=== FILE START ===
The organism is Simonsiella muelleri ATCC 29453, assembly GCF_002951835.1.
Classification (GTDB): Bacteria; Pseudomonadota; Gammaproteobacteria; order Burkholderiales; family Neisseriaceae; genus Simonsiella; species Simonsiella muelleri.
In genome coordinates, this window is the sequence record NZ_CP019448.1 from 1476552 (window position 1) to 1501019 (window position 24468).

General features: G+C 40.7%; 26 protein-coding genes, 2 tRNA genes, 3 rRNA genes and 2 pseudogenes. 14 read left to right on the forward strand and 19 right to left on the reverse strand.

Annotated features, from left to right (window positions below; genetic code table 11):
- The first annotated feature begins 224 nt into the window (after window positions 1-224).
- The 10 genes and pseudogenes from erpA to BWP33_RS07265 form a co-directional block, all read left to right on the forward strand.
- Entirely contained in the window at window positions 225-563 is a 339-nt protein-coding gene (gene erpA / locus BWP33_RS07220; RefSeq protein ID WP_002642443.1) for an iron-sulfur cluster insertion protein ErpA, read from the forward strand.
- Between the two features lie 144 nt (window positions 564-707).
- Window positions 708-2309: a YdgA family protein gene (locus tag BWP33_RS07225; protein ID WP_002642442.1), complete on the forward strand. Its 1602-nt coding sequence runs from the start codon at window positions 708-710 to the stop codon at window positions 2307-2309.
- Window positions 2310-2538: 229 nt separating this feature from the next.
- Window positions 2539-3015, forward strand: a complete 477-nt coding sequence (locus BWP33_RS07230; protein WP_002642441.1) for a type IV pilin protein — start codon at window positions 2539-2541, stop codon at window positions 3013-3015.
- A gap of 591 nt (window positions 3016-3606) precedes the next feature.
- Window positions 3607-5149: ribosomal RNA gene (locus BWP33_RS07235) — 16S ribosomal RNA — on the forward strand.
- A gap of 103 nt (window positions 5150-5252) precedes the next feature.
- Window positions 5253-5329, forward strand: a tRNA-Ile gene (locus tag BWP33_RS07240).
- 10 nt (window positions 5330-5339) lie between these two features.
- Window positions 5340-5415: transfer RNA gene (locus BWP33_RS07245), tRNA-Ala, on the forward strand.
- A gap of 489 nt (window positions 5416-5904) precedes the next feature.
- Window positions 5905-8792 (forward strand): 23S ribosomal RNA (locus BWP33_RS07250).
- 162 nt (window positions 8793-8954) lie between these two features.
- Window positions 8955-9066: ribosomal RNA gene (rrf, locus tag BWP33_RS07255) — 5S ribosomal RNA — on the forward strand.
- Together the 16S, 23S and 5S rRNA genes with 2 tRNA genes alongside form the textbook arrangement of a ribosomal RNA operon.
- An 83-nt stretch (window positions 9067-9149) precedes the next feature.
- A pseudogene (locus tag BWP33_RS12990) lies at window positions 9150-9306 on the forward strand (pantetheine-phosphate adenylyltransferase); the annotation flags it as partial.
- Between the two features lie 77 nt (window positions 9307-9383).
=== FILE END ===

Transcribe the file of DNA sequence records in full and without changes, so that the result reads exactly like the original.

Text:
The organism is Simonsiella muelleri ATCC 29453, assembly GCF_002951835.1.
Classification (GTDB): Bacteria; Pseudomonadota; Gammaproteobacteria; order Burkholderiales; family Neisseriaceae; genus Simonsiella; species Simonsiella muelleri.
In genome coordinates, this window is the sequence record NZ_CP019448.1 from 1476552 (window position 1) to 1501019 (window position 24468).

General features: G+C 40.7%; 26 protein-coding genes, 2 tRNA genes, 3 rRNA genes and 2 pseudogenes. 14 read left to right on the forward strand and 19 right to left on the reverse strand.

Annotated features, from left to right (window positions below; genetic code table 11):
- The first annotated feature begins 224 nt into the window (after window positions 1-224).
- The 10 genes and pseudogenes from erpA to BWP33_RS07265 form a co-directional block, all read left to right on the forward strand.
- Entirely contained in the window at window positions 225-563 is a 339-nt protein-coding gene (gene erpA / locus BWP33_RS07220; RefSeq protein ID WP_002642443.1) for an iron-sulfur cluster insertion protein ErpA, read from the forward strand.
- Between the two features lie 144 nt (window positions 564-707).
- Window positions 708-2309: a YdgA family protein gene (locus tag BWP33_RS07225; protein ID WP_002642442.1), complete on the forward strand. Its 1602-nt coding sequence runs from the start codon at window positions 708-710 to the stop codon at window positions 2307-2309.
- Window positions 2310-2538: 229 nt separating this feature from the next.
- Window positions 2539-3015, forward strand: a complete 477-nt coding sequence (locus BWP33_RS07230; protein WP_002642441.1) for a type IV pilin protein — start codon at window positions 2539-2541, stop codon at window positions 3013-3015.
- A gap of 591 nt (window positions 3016-3606) precedes the next feature.
- Window positions 3607-5149: ribosomal RNA gene (locus BWP33_RS07235) — 16S ribosomal RNA — on the forward strand.
- A gap of 103 nt (window positions 5150-5252) precedes the next feature.
- Window positions 5253-5329, forward strand: a tRNA-Ile gene (locus tag BWP33_RS07240).
- 10 nt (window positions 5330-5339) lie between these two features.
- Window positions 5340-5415: transfer RNA gene (locus BWP33_RS07245), tRNA-Ala, on the forward strand.
- A gap of 489 nt (window positions 5416-5904) precedes the next feature.
- Window positions 5905-8792 (forward strand): 23S ribosomal RNA (locus BWP33_RS07250).
- 162 nt (window positions 8793-8954) lie between these two features.
- Window positions 8955-9066: ribosomal RNA gene (rrf, locus tag BWP33_RS07255) — 5S ribosomal RNA — on the forward strand.
- Together the 16S, 23S and 5S rRNA genes with 2 tRNA genes alongside form the textbook arrangement of a ribosomal RNA operon.
- An 83-nt stretch (window positions 9067-9149) precedes the next feature.
- A pseudogene (locus tag BWP33_RS12990) lies at window positions 9150-9306 on the forward strand (pantetheine-phosphate adenylyltransferase); the annotation flags it as partial.
- Between the two features lie 77 nt (window positions 9307-9383).